He did reach a person he thought was the Cellcom customer called on the iPhone, an East Jerusalem resident. But it turned out the man was not involved; Dasta had reversed two digits and called the wrong number. He did not try again. When asked why, he told the court, "I'll consult my superiors, and if this needs to be investigated we will do so."
A.'s story remained consistent even when the victim confronted him. Dasta told the court he also tried to turn the two suspects - A. and his friend - against each other, to no avail.
After a short time, DNA test results came back, indicating that the sample collected did not belong to A. The police said this did not disqualify A. as a suspect, as only one of the alleged culprits left his DNA at the scene. However, the DNA did not belong to A.'s friend either.
Moreover, the shepherd who had scared off the attackers told the court that he could not identify them because they were too far away, but that he knew A. well. He said of A.: "His pastureland is east of there. Only my family is allowed [to herd] in the place where the attack happened. I would know him half a kilometer away. It's not him."
The case was eventually transferred to the military prosecution, where senior prosecutors - including Maj. Oren Lieber, who signed the indictment - took over.
The head of prosecutions in the region, Lt. Col. Robert Neufeld, decided to indict based on the victim's statement, according to discussions reportedly held in closed meetings.
Meanwhile, A. was ordered to remain in custody until the proceedings ended. His friend was released, and no additional investigation was conducted.
The trial took place in the summer before a military tribunal headed by Maj. Amir Dahan. Following the evidentiary phase, and before both sides had finished presenting their cases, Dahan took the unusual step of asking the police to provide more evidence.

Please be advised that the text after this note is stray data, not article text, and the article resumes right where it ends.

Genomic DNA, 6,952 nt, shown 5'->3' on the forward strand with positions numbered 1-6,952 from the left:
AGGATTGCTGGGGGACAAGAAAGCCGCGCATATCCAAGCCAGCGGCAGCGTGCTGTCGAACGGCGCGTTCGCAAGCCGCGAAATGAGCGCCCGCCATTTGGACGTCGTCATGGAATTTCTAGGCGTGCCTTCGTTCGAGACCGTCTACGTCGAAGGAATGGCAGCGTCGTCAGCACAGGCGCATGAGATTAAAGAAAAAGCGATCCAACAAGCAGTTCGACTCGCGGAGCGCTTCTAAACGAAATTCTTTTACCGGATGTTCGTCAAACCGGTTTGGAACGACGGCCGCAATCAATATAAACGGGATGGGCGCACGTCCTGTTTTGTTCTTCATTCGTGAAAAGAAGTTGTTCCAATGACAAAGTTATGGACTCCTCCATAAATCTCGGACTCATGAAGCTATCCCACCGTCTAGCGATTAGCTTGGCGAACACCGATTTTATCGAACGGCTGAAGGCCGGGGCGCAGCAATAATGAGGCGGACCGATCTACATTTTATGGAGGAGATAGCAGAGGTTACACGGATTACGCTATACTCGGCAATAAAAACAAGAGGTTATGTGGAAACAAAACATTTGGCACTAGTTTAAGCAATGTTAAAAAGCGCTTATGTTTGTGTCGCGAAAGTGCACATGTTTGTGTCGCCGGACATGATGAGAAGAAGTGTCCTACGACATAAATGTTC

The police then proceeded to locate the cell phone and determine which numbers were called following the incident. This led them to two Palestinian brothers, an adult and a minor.
The adult's DNA was identified as that found on the victim. He reportedly admitted to the robbery and implicated his brother, but denied the rape.
A. was released after the DNA results came back, and new indictments have been issued against the two brothers.
The military prosecution asked that the indictment against A. be withdrawn, and on Thursday Dahan agreed to do so.
The military prosecution is defending the initial indictment of A., which it said was based on "evidence including a positive identification of the accused by the victim." The prosecution added that a judge had ruled at A.'s remand hearing that there was enough evidence to hold him until the proceedings ended.
The police's Shai District said it "had energetically pursued the investigation using intelligence and investigative methods, including advanced technological laboratories, to catch the perpetrator and bring him to justice."
Police also noted that the victim had identified A. in a lineup, and that "together with other evidence a strong case was built." The Shai District said the chief officer in charge of investigations had supervised the investigation, had advised the team, and had seen "no question or shortcoming in the conduct of the investigation."